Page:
The U.N.'s International Atomic Energy Agency offered a rare statement to journalists on Thursday after Iran's representative made the claim in Vienna. The IAEA says that the "agency does not go into details in public about such matters, but based on the information available to us, the agency does not agree with Iran's characterization of the situation involving the inspector, who was carrying out official safeguards duties in Iran."
The IAEA added that it will "consult with Iran with a view to clarifying the situation."
Iran is alleging that a U.N. inspector it blocked from a nuclear site last week had tested positive for explosive nitrates.
Iran's representative to the International Atomic Energy Agency, Kazem Gharibabadi, made the allegation on Thursday at a suddenly called meeting in Vienna.
He did not elaborate on why he thought the woman had the residue on her, though he said she went to the bathroom while waiting for a secondary screening and apparently removed the material. This happened at Iran's Natanz nuclear facility.
There was no immediate comment from the IAEA.
This incident comes amid heightened tensions between Iran and the U.S. over its nuclear program.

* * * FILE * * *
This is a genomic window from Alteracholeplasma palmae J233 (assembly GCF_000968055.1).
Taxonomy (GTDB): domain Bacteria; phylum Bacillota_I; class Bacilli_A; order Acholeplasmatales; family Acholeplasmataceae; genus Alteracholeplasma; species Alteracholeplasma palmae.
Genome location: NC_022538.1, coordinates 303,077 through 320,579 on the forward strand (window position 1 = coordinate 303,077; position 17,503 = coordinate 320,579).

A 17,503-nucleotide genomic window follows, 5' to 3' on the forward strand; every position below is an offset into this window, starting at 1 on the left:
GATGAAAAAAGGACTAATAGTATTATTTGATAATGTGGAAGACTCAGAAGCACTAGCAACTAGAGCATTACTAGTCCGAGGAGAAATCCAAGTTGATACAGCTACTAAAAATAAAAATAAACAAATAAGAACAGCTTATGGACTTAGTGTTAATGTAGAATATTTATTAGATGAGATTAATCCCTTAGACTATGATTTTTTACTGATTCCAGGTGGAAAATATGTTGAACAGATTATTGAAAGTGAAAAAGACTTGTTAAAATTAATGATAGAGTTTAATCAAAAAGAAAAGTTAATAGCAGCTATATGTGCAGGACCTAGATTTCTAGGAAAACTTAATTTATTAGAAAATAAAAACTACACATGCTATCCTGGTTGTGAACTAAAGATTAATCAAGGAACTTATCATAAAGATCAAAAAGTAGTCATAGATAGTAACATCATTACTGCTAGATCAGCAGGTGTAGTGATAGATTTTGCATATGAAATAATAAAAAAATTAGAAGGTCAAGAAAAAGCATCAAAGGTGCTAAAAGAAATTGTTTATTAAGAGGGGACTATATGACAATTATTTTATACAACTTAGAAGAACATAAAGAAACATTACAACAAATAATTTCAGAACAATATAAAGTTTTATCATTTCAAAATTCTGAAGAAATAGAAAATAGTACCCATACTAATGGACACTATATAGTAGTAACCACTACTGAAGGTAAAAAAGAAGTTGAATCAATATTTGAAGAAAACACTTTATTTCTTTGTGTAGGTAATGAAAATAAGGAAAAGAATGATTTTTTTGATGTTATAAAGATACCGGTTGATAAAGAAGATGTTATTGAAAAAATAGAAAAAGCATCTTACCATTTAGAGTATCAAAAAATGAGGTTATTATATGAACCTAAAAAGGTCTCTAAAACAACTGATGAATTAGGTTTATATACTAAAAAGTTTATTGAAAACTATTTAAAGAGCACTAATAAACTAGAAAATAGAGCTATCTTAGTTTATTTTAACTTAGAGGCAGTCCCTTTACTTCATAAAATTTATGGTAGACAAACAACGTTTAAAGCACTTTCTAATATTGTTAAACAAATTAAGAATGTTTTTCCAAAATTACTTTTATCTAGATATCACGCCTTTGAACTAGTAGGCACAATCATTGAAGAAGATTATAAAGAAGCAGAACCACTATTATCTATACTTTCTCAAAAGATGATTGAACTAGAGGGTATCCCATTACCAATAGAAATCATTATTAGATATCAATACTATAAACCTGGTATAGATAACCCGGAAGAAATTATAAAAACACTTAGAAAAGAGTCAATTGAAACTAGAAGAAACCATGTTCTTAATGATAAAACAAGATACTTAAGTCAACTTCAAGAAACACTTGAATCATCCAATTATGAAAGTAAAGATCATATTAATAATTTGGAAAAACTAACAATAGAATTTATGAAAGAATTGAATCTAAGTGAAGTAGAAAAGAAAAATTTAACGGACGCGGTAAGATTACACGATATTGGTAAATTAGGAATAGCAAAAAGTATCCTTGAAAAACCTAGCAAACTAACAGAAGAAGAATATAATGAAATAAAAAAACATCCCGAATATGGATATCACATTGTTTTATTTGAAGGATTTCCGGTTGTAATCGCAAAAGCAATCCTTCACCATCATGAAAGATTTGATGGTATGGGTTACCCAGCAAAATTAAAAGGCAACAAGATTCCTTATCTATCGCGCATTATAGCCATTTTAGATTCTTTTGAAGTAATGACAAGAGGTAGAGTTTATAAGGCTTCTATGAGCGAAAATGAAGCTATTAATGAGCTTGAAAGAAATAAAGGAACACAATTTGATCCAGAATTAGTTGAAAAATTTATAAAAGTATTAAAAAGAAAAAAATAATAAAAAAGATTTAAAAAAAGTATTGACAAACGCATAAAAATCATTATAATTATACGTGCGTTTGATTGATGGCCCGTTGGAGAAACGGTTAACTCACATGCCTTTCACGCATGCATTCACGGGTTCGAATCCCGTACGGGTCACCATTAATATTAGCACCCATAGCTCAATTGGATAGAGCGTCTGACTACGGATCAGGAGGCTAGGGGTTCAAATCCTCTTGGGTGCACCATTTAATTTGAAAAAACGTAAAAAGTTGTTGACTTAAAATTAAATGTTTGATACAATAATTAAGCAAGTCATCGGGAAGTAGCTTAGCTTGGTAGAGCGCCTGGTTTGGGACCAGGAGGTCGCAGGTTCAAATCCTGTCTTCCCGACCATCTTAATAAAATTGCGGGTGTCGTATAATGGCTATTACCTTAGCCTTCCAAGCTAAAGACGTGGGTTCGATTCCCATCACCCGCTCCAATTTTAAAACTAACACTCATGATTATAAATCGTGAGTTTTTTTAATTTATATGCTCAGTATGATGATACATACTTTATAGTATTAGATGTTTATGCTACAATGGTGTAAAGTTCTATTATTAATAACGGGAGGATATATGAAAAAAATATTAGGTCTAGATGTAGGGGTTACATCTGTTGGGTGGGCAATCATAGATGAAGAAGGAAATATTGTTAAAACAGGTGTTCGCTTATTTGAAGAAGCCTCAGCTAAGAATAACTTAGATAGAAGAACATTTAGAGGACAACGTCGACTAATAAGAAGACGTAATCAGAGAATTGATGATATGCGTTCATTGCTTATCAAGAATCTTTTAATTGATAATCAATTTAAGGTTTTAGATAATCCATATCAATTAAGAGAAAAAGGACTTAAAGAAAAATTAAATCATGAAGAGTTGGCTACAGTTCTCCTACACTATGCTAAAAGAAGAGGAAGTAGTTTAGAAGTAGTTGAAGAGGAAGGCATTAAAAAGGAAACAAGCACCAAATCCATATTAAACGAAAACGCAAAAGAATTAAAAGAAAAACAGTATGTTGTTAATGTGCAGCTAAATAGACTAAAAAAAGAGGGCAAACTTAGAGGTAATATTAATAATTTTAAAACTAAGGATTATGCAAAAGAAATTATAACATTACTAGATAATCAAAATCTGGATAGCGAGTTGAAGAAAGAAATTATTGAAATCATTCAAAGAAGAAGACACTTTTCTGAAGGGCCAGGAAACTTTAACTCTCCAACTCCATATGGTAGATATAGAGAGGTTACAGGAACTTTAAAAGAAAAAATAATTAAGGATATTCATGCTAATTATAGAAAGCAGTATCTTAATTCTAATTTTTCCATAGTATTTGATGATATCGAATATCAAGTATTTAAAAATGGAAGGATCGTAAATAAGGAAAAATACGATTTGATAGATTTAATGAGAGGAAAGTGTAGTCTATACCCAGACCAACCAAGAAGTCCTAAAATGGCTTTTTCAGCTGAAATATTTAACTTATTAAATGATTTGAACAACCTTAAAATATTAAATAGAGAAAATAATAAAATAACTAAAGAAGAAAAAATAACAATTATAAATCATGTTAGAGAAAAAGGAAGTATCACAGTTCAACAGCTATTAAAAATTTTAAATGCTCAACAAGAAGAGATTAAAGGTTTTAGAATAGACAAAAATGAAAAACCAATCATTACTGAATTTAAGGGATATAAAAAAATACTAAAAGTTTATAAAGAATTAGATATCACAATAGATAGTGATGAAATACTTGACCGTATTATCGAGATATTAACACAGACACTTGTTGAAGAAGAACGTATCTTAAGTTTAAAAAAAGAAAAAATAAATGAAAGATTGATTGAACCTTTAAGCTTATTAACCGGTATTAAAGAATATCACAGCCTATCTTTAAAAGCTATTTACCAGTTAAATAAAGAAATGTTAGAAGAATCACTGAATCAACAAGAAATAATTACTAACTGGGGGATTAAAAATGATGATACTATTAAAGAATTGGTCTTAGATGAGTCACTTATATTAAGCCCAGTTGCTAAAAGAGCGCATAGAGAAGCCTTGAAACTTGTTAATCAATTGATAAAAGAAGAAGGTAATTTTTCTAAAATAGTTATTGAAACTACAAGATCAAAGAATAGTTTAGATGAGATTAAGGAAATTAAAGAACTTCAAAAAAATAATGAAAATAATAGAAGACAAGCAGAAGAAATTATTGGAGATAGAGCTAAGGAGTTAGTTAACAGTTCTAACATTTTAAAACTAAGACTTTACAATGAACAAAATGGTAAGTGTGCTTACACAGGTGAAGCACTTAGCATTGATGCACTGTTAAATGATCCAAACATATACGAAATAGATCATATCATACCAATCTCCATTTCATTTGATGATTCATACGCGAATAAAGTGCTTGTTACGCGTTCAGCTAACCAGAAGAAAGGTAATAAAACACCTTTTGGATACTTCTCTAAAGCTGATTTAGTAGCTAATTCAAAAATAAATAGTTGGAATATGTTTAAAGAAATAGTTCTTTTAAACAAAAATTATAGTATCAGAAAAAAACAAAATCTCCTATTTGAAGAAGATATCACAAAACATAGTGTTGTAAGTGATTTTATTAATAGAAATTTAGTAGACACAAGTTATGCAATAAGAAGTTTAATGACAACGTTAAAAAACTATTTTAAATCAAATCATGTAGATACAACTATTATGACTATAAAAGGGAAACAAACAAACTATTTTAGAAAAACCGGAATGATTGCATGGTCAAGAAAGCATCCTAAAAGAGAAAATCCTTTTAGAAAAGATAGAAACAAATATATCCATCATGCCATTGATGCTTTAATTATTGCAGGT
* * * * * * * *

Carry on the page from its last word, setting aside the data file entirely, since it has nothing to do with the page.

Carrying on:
Iran has injected uranium gas into centrifuges deep inside its underground Fordo nuclear complex.
Thursday's move is Tehran's most-significant step away from its 2015 nuclear deal with world powers.
It also puts additional pressure on Europe to offer Iran a way to sell its crude oil abroad despite the U.S. sanctions imposed on the country since President Donald Trump unilaterally withdrew America from the nuclear deal over a year ago.
Tehran meanwhile also acknowledged blocking an official from the International Atomic Energy Agency from visiting its nuclear site at Natanz last week, the first known case of a United Nations inspector being blocked amid heightened tensions over its atomic program. Iran's representative to the IAEA said Tehran had asked the agency never to send the inspector again, without elaborating on what happened.